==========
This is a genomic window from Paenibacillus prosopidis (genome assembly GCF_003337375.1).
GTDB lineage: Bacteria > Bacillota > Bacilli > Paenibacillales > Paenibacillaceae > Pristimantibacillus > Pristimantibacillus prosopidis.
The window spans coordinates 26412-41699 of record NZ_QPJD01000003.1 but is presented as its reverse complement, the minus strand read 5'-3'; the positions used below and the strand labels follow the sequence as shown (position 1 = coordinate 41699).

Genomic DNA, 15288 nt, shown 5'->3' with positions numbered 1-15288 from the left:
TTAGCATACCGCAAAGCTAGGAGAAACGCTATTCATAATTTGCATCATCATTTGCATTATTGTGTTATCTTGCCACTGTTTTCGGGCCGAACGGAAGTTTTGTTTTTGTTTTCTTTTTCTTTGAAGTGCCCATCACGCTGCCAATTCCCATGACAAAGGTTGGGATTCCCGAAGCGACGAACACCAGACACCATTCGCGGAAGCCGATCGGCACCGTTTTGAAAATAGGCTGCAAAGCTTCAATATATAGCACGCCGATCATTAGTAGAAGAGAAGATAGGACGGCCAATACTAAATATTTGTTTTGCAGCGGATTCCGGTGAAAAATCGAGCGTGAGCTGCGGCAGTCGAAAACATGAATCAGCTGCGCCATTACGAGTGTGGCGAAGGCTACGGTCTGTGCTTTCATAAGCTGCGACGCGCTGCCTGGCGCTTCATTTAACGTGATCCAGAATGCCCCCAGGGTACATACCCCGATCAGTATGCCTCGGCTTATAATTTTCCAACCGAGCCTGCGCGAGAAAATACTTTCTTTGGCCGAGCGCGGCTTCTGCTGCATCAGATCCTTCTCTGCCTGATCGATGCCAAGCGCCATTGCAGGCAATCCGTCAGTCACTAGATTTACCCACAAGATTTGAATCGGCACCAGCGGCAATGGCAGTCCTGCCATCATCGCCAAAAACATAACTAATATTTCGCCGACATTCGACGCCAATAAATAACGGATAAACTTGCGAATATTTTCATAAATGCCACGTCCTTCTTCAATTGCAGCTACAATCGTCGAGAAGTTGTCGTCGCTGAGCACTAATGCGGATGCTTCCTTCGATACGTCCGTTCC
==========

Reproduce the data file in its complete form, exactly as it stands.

This is a genomic window from Paenibacillus prosopidis (genome assembly GCF_003337375.1).
GTDB lineage: Bacteria > Bacillota > Bacilli > Paenibacillales > Paenibacillaceae > Pristimantibacillus > Pristimantibacillus prosopidis.
The window spans coordinates 26412-41699 of record NZ_QPJD01000003.1 but is presented as its reverse complement, the minus strand read 5'-3'; the positions used below and the strand labels follow the sequence as shown (position 1 = coordinate 41699).

Genomic DNA, 15288 nt, shown 5'->3' with positions numbered 1-15288 from the left:
TTAGCATACCGCAAAGCTAGGAGAAACGCTATTCATAATTTGCATCATCATTTGCATTATTGTGTTATCTTGCCACTGTTTTCGGGCCGAACGGAAGTTTTGTTTTTGTTTTCTTTTTCTTTGAAGTGCCCATCACGCTGCCAATTCCCATGACAAAGGTTGGGATTCCCGAAGCGACGAACACCAGACACCATTCGCGGAAGCCGATCGGCACCGTTTTGAAAATAGGCTGCAAAGCTTCAATATATAGCACGCCGATCATTAGTAGAAGAGAAGATAGGACGGCCAATACTAAATATTTGTTTTGCAGCGGATTCCGGTGAAAAATCGAGCGTGAGCTGCGGCAGTCGAAAACATGAATCAGCTGCGCCATTACGAGTGTGGCGAAGGCTACGGTCTGTGCTTTCATAAGCTGCGACGCGCTGCCTGGCGCTTCATTTAACGTGATCCAGAATGCCCCCAGGGTACATACCCCGATCAGTATGCCTCGGCTTATAATTTTCCAACCGAGCCTGCGCGAGAAAATACTTTCTTTGGCCGAGCGCGGCTTCTGCTGCATCAGATCCTTCTCTGCCTGATCGATGCCAAGCGCCATTGCAGGCAATCCGTCAGTCACTAGATTTACCCACAAGATTTGAATCGGCACCAGCGGCAATGGCAGTCCTGCCATCATCGCCAAAAACATAACTAATATTTCGCCGACATTCGACGCCAATAAATAACGGATAAACTTGCGAATATTTTCATAAATGCCACGTCCTTCTTCAATTGCAGCTACAATCGTCGAGAAGTTGTCGTCGCTGAGCACTAATGCGGATGCTTCCTTCGATACGTCCGTTCC